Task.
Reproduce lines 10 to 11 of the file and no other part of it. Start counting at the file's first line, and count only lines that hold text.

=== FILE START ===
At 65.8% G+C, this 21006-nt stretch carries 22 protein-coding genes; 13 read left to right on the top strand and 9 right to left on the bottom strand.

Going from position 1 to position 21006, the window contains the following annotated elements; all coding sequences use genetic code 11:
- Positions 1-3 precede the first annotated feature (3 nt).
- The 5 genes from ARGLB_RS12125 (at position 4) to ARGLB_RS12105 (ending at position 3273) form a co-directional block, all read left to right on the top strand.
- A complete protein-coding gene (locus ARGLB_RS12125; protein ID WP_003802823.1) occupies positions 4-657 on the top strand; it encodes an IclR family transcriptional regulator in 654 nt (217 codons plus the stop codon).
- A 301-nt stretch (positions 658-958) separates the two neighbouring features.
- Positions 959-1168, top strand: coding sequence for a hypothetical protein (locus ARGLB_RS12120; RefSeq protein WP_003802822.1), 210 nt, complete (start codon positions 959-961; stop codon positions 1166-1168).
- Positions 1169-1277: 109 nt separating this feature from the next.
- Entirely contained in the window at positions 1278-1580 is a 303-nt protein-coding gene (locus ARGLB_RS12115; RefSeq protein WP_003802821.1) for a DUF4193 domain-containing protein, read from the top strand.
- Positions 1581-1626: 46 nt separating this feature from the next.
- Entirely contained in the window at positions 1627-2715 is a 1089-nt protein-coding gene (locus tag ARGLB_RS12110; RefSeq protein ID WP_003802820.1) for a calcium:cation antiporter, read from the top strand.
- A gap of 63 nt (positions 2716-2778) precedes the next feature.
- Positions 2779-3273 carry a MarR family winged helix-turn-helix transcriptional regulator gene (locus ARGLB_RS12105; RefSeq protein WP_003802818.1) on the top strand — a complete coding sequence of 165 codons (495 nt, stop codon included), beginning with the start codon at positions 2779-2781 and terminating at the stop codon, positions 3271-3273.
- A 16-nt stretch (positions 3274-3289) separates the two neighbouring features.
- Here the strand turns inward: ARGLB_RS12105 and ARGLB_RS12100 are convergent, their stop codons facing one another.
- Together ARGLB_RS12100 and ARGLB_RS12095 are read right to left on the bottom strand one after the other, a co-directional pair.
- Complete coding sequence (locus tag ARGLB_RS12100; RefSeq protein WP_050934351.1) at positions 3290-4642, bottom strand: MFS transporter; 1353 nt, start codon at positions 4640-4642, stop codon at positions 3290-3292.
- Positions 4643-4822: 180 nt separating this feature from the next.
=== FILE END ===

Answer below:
- Positions 1581-1626: 46 nt separating this feature from the next.
- Entirely contained in the window at positions 1627-2715 is a 1089-nt protein-coding gene (locus tag ARGLB_RS12110; RefSeq protein ID WP_003802820.1) for a calcium:cation antiporter, read from the top strand.